Did you know October 18th is celebrated as Person’s Day in Canada? This may not be very widely known, but it is in acknowledgment of the day that the definition of “persons” in Canada was expanded to include many women, opening the doors to more inclusion in public and political life, including the right to vote.
I realize I am a little behind in writing about this anniversary, but this year we had a very special opportunity when the Governor General’s Awards in commemoration of the Person’s Case were held outside of Ottawa for the very first time. The awards took place November 15th at the Manitoba Legislature in recognition of Manitoba’s pivotal role as the home of the famous five, which gave birth to the Person’s Case. I was honoured to be able to attend these awards along with many of our community partners, especially considering one of the recipients was Manitoba’s Diane Redsky, Executive Director of Ma Mawi Wi Chi Itata Centre, who was recognized for her tireless advocacy for Indigenous girls and women, particularly in the area of sex trafficking.
I am confident I am not the only person who was struck by the interesting juxtaposition that in fact the Person’s Case, though an important landmark in gender equality, is not one that is likely a celebration for Indigenous women, who continued to remain outside the personhood definition and were kept from voting and political life for many more years. I personally found it to be an important reminder that even when we feel we have come far, we often have a long way to go.
I also must acknowledge that, though there are dissenting opinions on sex work in Canada and around the world, in terms of what truly is in the best interest of woman and gender equality, the reality is that sexual exploitation is never a choice; we cannot let this detract us from the stark reality that women like Diane work to remind us of every day.
“Aboriginal people have inhabited northern Canada for thousands of years and today, many indigenous communities are still located on native lands in the sparsely populated far north. They are few in number, indigenous people make up only 4-percent of the Canadian population – yet they represent 50-percent of all sex trafficking victims in Canada.” http://www.mamawi.com/sex-trafficking/cnn-freedom-project/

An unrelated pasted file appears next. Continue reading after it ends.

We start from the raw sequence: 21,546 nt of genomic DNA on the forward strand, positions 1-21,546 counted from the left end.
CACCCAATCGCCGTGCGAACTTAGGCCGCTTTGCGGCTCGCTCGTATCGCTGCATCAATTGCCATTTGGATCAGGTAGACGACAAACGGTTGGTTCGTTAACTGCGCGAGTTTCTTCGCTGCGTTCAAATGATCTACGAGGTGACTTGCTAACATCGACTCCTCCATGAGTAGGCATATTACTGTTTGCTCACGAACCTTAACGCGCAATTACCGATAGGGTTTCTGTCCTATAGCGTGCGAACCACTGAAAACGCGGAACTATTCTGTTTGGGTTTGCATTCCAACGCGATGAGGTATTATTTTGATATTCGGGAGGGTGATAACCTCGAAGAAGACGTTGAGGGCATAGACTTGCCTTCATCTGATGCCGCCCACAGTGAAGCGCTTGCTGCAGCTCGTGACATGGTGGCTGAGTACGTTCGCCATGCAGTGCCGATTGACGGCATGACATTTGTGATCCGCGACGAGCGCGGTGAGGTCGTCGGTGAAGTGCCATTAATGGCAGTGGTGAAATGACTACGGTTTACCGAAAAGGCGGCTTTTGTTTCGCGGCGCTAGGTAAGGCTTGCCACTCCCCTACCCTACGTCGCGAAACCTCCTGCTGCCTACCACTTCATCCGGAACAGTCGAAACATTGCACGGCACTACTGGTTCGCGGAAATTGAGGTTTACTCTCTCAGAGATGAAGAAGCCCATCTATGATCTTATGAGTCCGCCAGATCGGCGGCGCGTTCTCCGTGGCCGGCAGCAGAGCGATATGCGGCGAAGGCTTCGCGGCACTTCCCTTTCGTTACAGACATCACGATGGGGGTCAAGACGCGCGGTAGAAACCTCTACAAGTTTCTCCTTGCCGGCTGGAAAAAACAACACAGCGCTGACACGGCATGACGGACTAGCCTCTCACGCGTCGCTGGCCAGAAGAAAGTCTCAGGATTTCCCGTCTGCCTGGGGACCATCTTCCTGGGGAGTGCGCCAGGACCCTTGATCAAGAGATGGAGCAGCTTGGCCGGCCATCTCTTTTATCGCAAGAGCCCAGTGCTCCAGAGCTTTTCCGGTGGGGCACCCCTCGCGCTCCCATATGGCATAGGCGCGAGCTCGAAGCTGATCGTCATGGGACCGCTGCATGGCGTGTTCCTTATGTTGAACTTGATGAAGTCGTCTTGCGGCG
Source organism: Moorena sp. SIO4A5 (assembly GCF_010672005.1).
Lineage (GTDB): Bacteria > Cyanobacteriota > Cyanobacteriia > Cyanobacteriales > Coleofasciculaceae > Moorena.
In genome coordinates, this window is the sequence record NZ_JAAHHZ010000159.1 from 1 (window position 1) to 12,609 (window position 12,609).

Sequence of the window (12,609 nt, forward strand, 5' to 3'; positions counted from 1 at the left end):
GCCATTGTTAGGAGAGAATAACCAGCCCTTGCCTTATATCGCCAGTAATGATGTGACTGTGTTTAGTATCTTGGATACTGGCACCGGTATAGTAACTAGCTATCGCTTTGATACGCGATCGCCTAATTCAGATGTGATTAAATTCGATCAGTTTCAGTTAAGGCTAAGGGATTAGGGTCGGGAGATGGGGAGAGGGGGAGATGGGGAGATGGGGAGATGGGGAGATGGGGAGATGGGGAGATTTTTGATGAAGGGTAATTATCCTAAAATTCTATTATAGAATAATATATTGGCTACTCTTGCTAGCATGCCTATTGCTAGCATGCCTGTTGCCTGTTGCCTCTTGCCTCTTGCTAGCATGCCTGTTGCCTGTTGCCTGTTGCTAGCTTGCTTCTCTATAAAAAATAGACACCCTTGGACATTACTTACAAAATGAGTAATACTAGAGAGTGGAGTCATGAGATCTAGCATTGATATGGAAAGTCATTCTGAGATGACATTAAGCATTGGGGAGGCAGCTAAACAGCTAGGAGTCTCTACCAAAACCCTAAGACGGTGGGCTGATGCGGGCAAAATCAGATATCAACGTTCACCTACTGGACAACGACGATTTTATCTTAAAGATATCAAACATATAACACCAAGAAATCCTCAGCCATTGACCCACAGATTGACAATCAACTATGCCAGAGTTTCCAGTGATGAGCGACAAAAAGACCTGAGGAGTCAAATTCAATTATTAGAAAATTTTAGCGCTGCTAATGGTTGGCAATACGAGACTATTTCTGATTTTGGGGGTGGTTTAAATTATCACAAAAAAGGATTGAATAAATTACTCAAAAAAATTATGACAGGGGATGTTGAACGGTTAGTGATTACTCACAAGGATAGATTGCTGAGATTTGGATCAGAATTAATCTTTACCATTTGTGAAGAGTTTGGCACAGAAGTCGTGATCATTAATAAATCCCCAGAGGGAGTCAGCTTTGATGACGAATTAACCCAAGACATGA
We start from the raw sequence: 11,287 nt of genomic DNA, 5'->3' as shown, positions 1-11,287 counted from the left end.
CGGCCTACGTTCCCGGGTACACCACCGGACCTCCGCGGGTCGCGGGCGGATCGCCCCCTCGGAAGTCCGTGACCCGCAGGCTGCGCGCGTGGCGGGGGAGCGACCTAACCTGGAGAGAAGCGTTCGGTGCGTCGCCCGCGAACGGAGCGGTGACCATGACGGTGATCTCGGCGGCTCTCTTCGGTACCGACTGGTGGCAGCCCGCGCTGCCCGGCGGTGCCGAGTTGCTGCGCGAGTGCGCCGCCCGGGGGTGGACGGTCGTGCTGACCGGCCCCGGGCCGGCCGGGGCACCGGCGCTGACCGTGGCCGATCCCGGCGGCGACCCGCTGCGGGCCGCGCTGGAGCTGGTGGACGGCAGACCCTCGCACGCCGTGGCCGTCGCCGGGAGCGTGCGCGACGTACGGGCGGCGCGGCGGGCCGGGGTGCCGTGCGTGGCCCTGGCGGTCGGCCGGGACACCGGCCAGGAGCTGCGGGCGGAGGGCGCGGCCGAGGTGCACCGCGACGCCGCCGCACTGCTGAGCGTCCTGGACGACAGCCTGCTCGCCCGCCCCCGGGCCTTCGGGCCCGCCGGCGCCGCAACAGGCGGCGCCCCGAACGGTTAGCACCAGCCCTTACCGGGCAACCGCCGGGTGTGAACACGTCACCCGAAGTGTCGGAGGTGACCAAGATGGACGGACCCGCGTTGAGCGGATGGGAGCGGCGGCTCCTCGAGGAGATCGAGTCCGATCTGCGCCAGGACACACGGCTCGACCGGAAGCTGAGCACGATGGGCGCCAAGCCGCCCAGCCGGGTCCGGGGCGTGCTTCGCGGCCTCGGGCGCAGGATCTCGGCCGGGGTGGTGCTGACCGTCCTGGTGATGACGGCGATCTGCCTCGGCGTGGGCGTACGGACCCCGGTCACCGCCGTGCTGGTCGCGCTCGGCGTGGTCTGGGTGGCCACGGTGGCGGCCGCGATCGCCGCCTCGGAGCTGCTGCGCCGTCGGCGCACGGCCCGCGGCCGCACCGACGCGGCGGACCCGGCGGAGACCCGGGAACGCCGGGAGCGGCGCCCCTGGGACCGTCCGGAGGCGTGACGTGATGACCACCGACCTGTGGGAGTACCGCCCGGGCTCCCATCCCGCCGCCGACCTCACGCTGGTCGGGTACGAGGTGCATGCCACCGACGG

Though sex trafficking is, and should be, considered a problem for our entire society, the reality is at its very basis it overwhelmingly impacts Indigenous women and girls in our communities, and we need to work together to help bring about change.
The Native Women’s Association (NWAC) has spent years gathering data on missing and murdered women in Canada, nationally and locally: the numbers are alarming.
“NWAC has gathered information about 79 cases of missing and murdered Aboriginal women and girls in Manitoba (third highest in the Country). This accounts for 14% of all cases in NWAC’s database. Eighty One percent of cases in Manitoba are murder cases (the national average is 67%)” https://nwac.ca/wp-content/uploads/2015/05/2010-Fact-Sheet-Manitoba-MMAWG.pdf
Over the last several years at Klinic, we have worked with many community partners on a variety of projects and initiatives aimed at addressing sex trafficking, exploitation, and sexual violence. The vast majority of this work is led by Indigenous organizations and leaders, like Diane, who have dedicated years of their life to this work. Our own program for women and Trans women who are transitioning from sex work, Dream Catchers, works closely with others such as Mount Carmel’s Sage House to provide safe places and support; both peer and professional, to be successful in whatever path folks take in their lives.
We also learn a great deal from these women, and it is their words and experiences that shape our own approach to advocacy and support in this area. Currently our Social Justice Committee is working on position papers, on both sexual exploitation and reconciliation, which we hope will help shape our future strategies in a manner that is grounded in the lived experiences and voices of these women and others in our community.
So if we still have a long way to go, I do believe that just like with the storied history of the famous five, once again Manitoba women leaders are at the forefront of change, and this time I am hoping no one will be left behind.
Do you want to know more about human trafficking or what services are available in Manitoba for victims of trafficking? Klinic now operates the Human Trafficking Hotline in Manitoba (toll-free) 1-844-333-2211. This line provides 24/7 support and counselling to trafficked persons, and anyone else affected by trafficking such as service providers, family, friends and co-workers.
This year’s Persons Day in Canada is being celebrated with the #BecauseofHer campaign recognizing historic and current women that challenge gender biases and make a difference. For more information, visit the link below and consider sharing a story using the hashtag #BecauseofHer http://www.swc-cfc.gc.ca/commemoration/pd-jp/index-en.html